CINCINNATI -- Right-hander Carlos Zambrano was upbeat Friday about his chances of returning to the Chicago Cubs' rotation in a week, optimistic that an anti-inflammatory injection and rest will be enough to heal his aching shoulder.
Zambrano rejoined the team for the start of a series against the Cincinnati Reds one day after he got a medical test that detected inflammation in his right shoulder. He had to rest for two days after getting an injection, and hoped to be back in the rotation next weekend.
Zambrano's sore shoulder sent a shiver through Cubs fans waiting for something to go wrong in their dash to the postseason. The NL Central leaders had lost a season-high five in a row heading into the weekend series, and their rotation seemed to be falling apart.
The Cubs are accustomed to tough times. This is the 100th anniversary season of their last World Series win. They won the division last season, clinching during a visit to Cincinnati, but failed to make it past the first round of the playoffs.
Even the trip to the ballpark is becoming an odyssey these days.
Manager Lou Piniella and first base coach Matt Sinatro decided to drive to Cincinnati from Chicago on Friday. With Sinatro behind the wheel and directions at hand from a Google search, the two set out at 8 a.m. and headed across the northern part of Indiana and Ohio.
With Piniella catching up on sleep, the pair kept going past the turnoff for Interstate 75 that would take them south to Cincinnati. They kept going east and were closing in on the Pennsylvania border when they realized something was badly wrong.
"We stopped at one of the [gas] stations along the way, and I bought a map to see exactly where we were," Piniella said. "And we realized we were in the opposite end of the state.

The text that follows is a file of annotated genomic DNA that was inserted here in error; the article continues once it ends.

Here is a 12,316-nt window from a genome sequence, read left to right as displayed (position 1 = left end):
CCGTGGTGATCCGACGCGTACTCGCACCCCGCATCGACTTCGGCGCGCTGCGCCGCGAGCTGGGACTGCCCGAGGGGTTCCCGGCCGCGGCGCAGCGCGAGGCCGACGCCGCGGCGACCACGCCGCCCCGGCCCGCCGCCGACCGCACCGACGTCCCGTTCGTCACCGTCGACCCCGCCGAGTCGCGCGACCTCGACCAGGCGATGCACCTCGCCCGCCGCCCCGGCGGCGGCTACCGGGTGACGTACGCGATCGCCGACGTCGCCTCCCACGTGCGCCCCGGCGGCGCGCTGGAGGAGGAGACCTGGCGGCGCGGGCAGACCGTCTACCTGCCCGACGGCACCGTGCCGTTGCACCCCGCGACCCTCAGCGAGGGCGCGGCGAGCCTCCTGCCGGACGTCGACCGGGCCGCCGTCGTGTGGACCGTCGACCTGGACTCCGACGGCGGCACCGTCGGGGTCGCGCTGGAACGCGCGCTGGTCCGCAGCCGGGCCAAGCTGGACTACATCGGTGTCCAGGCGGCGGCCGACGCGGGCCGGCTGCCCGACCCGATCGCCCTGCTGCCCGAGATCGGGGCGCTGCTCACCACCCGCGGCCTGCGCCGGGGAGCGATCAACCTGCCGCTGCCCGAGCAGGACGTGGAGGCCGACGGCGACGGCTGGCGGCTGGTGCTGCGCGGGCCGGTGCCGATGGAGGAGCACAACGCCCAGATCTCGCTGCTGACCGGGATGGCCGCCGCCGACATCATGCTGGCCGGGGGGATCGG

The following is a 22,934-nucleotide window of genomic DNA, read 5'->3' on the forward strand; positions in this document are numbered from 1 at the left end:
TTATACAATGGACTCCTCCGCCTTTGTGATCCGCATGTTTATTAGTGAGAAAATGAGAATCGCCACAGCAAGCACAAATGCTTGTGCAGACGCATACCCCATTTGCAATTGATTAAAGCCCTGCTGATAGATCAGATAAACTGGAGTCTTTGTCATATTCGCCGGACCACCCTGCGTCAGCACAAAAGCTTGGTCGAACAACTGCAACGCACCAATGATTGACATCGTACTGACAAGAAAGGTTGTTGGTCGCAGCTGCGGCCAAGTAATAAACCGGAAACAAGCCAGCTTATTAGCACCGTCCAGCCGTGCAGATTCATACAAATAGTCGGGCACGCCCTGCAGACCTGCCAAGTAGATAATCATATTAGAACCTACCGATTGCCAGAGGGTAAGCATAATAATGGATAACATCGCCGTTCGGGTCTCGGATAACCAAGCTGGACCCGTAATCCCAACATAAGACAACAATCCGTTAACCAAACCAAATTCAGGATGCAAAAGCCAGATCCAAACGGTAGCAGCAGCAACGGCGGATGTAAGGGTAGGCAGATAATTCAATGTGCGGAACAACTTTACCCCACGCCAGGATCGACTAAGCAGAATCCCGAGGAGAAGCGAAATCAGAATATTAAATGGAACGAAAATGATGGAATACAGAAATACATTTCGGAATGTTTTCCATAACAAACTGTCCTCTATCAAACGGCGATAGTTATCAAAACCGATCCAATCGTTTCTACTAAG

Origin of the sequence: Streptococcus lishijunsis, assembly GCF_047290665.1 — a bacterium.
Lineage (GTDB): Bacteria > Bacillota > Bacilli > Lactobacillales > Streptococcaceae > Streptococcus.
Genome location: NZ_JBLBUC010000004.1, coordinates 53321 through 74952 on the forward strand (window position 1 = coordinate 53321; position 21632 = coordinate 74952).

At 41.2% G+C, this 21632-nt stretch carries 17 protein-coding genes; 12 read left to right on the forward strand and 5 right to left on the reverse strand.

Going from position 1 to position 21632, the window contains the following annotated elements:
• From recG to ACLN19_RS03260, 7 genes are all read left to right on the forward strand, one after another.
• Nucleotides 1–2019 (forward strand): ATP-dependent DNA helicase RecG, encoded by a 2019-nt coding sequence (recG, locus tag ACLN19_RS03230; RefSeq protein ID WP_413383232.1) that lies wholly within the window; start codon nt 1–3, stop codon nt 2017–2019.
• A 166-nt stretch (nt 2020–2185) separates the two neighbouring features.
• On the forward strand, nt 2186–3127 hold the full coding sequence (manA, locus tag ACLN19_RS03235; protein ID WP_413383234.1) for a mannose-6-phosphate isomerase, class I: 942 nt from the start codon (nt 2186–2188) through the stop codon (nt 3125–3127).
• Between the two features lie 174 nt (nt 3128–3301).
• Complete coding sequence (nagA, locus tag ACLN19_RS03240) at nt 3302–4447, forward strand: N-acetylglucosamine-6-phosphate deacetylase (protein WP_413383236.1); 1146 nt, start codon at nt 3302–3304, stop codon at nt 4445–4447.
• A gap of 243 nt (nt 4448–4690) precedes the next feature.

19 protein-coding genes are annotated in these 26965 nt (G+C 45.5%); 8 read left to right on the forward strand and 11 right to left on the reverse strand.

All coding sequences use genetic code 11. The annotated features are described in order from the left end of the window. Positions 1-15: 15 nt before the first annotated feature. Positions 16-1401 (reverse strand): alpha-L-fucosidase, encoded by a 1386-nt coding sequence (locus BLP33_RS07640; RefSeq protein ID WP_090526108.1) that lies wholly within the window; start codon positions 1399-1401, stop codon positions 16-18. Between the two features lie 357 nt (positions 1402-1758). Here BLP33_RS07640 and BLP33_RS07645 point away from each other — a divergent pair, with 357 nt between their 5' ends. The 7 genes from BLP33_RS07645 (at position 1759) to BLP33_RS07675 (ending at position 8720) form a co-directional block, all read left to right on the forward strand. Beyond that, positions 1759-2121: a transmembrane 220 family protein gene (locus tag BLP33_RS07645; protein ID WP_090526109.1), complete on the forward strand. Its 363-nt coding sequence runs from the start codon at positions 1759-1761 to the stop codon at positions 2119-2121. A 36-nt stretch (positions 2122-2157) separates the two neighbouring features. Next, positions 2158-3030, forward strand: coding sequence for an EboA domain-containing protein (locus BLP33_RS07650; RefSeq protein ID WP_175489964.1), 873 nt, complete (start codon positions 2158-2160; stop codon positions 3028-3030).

"It wasn't his fault. I was in the car also. I probably shouldn't have taken the nap."
They worked their way back toward Columbus in the middle of the state, navigating across rain-slicked, two-lane roads. They finally made it to Great American Ball Park at 5 p.m., completing a trip that took eight hours across two time zones.
"Let me tell you: I wanted to get my mind off baseball for a little bit, I sure as heck did," Piniella said.
At least he had good news awaiting. Harden threw on Friday and felt much better, keeping him in line to start on Wednesday in St. Louis. And Zambrano hopes to play catch on Sunday, working toward a start next weekend in Houston.
"So that's really good news if it happens," Piniella said. "But we want to make sure that this guy is OK. If it's iffy, we're not going to take a chance."
Zambrano tried to clear up the mystery over his medical test this week. There were reports that he had missed a scheduled MRI exam on Wednesday, when his wife had surgery. Zambrano said he had the team's permission to spend time with his wife before going for the test.
When he learned he was scheduled for an arthrogram instead of an MRI, he was concerned. An arthrogram involves injecting fluid into the shoulder to get sharper results, but sidelines the player for much longer. Zambrano said he told the doctors that he wanted the MRI so he could get back to pitching faster.
The doctors went along, and he had the MRI on Thursday.
"I didn't do it because I didn't want to miss three starts [after an arthrogram]," Zambrano said. "I knew I was feeling better and I didn't have to do the arthrogram. I just wanted to do the plain MRI, the normal one. It was OK with me to do that."